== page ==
We shifted our focus from rural villages to the bustling Northern town of Karonga. The streets are filled with a variety of vendors and the largest volume of cyclists I have ever seen in this country. Our informant, Hastings, led us through to the main market area as we were keen to observe, and ideally interview, businesses that sell solar in the area. The market was a labyrinth, dark and narrow save the sunlight that trickled through gaps between the iron roofing sheets. We walked past a wide range of stalls, many filled with racks of clothes, shoes, beauty products, electronics, and CDs.
We had quite a lot of good fortune when it came to our interactions with businesses selling solar products. Though some greeted us with suspicion and turned down interviews. Some were remarkably casual about it being the norm to withhold information from customers in order to ensure sales eg whether a part would be compatible with the rest of the system. "We are here to make money" was the refrain of one shopkeeper who refused to be interviewed. Some of the bigger shops in town are owned by Chinese nationals. They can be seen slurping bowls of soup, chatting on WeChat, or playing strategy games as they sit at the cash register and occasionally conduct a transaction, issue an order to their staff (in English), or monitor them via CCTV.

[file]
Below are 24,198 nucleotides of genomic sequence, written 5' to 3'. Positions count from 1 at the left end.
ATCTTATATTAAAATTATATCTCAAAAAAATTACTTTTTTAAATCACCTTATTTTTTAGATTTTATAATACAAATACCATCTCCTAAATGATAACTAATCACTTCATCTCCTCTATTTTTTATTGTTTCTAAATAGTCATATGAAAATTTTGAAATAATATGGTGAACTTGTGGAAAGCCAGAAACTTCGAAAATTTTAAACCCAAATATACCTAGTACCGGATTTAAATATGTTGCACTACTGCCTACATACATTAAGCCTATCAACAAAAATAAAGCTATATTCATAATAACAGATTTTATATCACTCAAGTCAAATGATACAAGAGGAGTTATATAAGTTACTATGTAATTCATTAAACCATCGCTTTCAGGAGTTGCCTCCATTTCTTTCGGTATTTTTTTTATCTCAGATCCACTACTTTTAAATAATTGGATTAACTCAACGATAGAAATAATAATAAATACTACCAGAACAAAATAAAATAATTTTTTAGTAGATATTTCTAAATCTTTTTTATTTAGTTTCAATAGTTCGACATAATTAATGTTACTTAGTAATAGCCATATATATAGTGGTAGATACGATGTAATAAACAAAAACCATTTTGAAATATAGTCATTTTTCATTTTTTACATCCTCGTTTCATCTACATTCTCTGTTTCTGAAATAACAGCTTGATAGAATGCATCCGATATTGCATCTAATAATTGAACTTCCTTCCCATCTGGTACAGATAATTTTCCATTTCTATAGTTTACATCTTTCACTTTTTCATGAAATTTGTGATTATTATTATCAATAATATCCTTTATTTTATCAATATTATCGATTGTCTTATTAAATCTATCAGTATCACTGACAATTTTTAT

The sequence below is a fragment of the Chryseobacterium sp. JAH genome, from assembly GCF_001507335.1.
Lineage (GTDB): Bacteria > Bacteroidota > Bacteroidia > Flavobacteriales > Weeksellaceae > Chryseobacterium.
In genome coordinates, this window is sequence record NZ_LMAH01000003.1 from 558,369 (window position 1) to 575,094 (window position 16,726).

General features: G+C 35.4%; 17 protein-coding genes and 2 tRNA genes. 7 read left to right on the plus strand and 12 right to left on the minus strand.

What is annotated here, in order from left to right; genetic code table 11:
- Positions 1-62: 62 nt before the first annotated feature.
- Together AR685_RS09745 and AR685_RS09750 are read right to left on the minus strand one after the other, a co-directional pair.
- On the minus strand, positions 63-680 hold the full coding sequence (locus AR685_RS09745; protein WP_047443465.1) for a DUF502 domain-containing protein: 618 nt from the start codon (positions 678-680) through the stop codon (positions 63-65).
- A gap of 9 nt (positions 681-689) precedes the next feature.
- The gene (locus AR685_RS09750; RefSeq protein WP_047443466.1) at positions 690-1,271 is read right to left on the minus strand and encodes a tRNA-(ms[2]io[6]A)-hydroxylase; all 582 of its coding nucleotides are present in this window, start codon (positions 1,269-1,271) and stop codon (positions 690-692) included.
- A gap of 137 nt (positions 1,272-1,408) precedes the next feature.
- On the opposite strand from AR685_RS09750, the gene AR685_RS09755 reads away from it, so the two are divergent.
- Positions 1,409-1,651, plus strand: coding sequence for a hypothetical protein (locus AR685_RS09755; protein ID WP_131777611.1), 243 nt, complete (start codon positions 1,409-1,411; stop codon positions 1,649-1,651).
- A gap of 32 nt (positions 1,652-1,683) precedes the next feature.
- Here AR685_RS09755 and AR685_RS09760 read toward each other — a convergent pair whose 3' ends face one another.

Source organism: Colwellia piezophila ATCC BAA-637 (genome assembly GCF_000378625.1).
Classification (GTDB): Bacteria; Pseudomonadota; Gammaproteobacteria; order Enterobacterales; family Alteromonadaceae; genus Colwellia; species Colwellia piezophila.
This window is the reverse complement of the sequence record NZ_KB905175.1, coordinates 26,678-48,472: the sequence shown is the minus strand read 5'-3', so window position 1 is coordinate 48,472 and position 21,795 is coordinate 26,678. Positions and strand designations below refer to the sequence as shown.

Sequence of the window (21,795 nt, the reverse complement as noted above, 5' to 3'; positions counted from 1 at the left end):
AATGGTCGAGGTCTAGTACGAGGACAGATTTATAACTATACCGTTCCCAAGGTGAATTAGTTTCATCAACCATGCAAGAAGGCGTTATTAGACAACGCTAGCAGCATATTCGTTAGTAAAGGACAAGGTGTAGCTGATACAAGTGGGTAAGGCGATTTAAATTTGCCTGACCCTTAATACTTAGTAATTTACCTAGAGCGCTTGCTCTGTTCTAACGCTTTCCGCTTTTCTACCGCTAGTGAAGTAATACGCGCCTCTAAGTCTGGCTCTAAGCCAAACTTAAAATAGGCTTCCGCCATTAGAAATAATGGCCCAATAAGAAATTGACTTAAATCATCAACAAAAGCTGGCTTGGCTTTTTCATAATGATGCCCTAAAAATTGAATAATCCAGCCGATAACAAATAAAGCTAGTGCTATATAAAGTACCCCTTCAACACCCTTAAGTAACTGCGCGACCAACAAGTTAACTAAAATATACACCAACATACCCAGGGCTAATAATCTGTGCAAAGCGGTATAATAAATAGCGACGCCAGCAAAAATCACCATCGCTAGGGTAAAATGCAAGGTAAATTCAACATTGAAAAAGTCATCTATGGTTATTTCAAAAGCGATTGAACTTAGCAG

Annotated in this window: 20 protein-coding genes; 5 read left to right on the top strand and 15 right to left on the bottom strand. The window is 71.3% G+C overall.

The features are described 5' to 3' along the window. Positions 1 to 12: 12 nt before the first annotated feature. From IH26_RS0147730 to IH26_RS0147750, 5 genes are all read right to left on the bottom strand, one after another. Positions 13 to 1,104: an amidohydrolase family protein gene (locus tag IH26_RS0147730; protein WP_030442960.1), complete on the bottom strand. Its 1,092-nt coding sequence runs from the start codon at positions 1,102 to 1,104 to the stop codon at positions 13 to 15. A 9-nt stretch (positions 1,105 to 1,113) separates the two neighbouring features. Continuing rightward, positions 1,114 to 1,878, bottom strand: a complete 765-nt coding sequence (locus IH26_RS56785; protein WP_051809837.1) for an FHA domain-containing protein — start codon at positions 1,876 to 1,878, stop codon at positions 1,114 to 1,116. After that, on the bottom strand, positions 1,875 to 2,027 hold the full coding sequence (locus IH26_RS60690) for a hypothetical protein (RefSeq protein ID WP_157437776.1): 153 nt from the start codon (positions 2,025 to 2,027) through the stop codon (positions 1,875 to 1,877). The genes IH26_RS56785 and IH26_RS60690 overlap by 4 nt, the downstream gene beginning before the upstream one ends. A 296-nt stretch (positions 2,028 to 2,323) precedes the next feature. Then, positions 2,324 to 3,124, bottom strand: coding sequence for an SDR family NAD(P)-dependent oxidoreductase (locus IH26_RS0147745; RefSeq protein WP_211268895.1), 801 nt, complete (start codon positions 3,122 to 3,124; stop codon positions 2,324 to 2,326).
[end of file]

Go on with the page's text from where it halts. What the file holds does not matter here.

Business owners and sales staff who were more open to sharing their stories were open about quality being a critical challenge. We spotted many panels featuring misleading labelling such as 'German Technology' or 'German cells' when in fact they are all made in China. We discovered that there is a wide perception that German and South African products are perceived as being of high quality, a fact that several manufacturers and sellers are capitalising on. It wasn't all bad though, we encountered a few entrepreneurs that were genuinely committed to selling quality products but admitted that it was hard to do in a market saturated with low quality products and highly price sensitive customers.
Along the way we also encountered businesses that salvage lead-acid batteries (which many use for solar) , as well as those that repair electronics, and harvest parts from e-waste. There is certainly a dynamism to this town.
In the evening we headed over to the Songwe border, one of several entry points into Tanzania. While it is clear that there is a lot of economic activity going on, it was hard to observe anything specific to solar passing through customs. We ended the day by interviewing a few more households. It seems clear that our visits are appreciated in that they also serve as opportunities for households to ask us questions that can help them troubleshoot issues with their systems.
I'm not even half way through this research yet, but it's clear that there is a multi-faceted story to solar here. From complex international supply chains, and cross-border trade (some illegal), to the responses of both urban and rural households contending with energy poverty.